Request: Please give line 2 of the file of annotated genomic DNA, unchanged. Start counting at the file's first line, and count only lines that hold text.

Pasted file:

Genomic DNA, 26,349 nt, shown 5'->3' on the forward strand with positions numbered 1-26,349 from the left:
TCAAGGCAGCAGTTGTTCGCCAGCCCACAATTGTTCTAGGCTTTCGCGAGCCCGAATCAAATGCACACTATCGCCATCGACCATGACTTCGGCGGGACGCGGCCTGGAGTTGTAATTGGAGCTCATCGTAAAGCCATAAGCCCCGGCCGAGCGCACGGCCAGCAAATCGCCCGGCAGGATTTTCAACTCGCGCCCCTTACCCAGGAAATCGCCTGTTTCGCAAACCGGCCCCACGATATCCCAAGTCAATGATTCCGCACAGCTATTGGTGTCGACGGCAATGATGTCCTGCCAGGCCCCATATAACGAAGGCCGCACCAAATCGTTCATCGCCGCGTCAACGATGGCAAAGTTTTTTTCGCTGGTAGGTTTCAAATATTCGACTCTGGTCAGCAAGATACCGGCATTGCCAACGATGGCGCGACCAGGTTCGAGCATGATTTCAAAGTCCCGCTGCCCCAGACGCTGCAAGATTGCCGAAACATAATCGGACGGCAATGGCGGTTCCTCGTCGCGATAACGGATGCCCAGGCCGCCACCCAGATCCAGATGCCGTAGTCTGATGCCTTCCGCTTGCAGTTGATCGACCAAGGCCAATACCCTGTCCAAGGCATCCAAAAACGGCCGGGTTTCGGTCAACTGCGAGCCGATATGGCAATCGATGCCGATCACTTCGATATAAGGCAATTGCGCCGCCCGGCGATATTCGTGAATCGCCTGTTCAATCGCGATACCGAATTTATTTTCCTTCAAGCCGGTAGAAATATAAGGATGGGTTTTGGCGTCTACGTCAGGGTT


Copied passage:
TCAAGGCAGCAGTTGTTCGCCAGCCCACAATTGTTCTAGGCTTTCGCGAGCCCGAATCAAATGCACACTATCGCCATCGACCATGACTTCGGCGGGACGCGGCCTGGAGTTGTAATTGGAGCTCATCGTAAAGCCATAAGCCCCGGCCGAGCGCACGGCCAGCAAATCGCCCGGCAGGATTTTCAACTCGCGCCCCTTACCCAGGAAATCGCCTGTTTCGCAAACCGGCCCCACGATATCCCAAGTCAATGATTCCGCACAGCTATTGGTGTCGACGGCAATGATGTCCTGCCAGGCCCCATATAACGAAGGCCGCACCAAATCGTTCATCGCCGCGTCAACGATGGCAAAGTTTTTTTCGCTGGTAGGTTTCAAATATTCGACTCTGGTCAGCAAGATACCGGCATTGCCAACGATGGCGCGACCAGGTTCGAGCATGATTTCAAAGTCCCGCTGCCCCAGACGCTGCAAGATTGCCGAAACATAATCGGACGGCAATGGCGGTTCCTCGTCGCGATAACGGATGCCCAGGCCGCCACCCAGATCCAGATGCCGTAGTCTGATGCCTTCCGCTTGCAGTTGATCGACCAAGGCCAATACCCTGTCCAAGGCATCCAAAAACGGCCGGGTTTCGGTCAACTGCGAGCCGATATGGCAATCGATGCCGATCACTTCGATATAAGGCAATTGCGCCGCCCGGCGATATTCGTGAATCGCCTGTTCAATCGCGATACCGAATTTATTTTCCTTCAAGCCGGTAGAAATATAAGGATGGGTTTTGGCGTCTACGTCAGGGTT